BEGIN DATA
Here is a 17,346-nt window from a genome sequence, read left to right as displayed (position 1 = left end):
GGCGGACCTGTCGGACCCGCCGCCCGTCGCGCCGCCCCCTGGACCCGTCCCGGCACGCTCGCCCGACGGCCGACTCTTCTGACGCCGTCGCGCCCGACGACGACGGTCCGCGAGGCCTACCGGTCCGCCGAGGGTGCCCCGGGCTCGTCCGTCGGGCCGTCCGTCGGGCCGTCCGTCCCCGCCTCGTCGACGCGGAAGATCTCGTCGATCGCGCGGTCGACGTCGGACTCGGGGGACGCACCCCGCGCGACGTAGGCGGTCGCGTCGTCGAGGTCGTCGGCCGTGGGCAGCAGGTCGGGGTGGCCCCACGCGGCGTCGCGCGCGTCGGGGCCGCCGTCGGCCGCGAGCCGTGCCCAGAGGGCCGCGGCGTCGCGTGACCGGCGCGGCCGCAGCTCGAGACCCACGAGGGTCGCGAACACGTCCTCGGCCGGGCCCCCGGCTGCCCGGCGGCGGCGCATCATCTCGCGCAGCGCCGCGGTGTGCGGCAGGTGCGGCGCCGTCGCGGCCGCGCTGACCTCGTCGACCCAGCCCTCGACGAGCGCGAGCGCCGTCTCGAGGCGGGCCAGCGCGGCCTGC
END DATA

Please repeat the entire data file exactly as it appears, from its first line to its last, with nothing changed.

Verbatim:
Here is a 17,346-nt window from a genome sequence, read left to right as displayed (position 1 = left end):
GGCGGACCTGTCGGACCCGCCGCCCGTCGCGCCGCCCCCTGGACCCGTCCCGGCACGCTCGCCCGACGGCCGACTCTTCTGACGCCGTCGCGCCCGACGACGACGGTCCGCGAGGCCTACCGGTCCGCCGAGGGTGCCCCGGGCTCGTCCGTCGGGCCGTCCGTCGGGCCGTCCGTCCCCGCCTCGTCGACGCGGAAGATCTCGTCGATCGCGCGGTCGACGTCGGACTCGGGGGACGCACCCCGCGCGACGTAGGCGGTCGCGTCGTCGAGGTCGTCGGCCGTGGGCAGCAGGTCGGGGTGGCCCCACGCGGCGTCGCGCGCGTCGGGGCCGCCGTCGGCCGCGAGCCGTGCCCAGAGGGCCGCGGCGTCGCGTGACCGGCGCGGCCGCAGCTCGAGACCCACGAGGGTCGCGAACACGTCCTCGGCCGGGCCCCCGGCTGCCCGGCGGCGGCGCATCATCTCGCGCAGCGCCGCGGTGTGCGGCAGGTGCGGCGCCGTCGCGGCCGCGCTGACCTCGTCGACCCAGCCCTCGACGAGCGCGAGCGCCGTCTCGAGGCGGGCCAGCGCGGCCTGC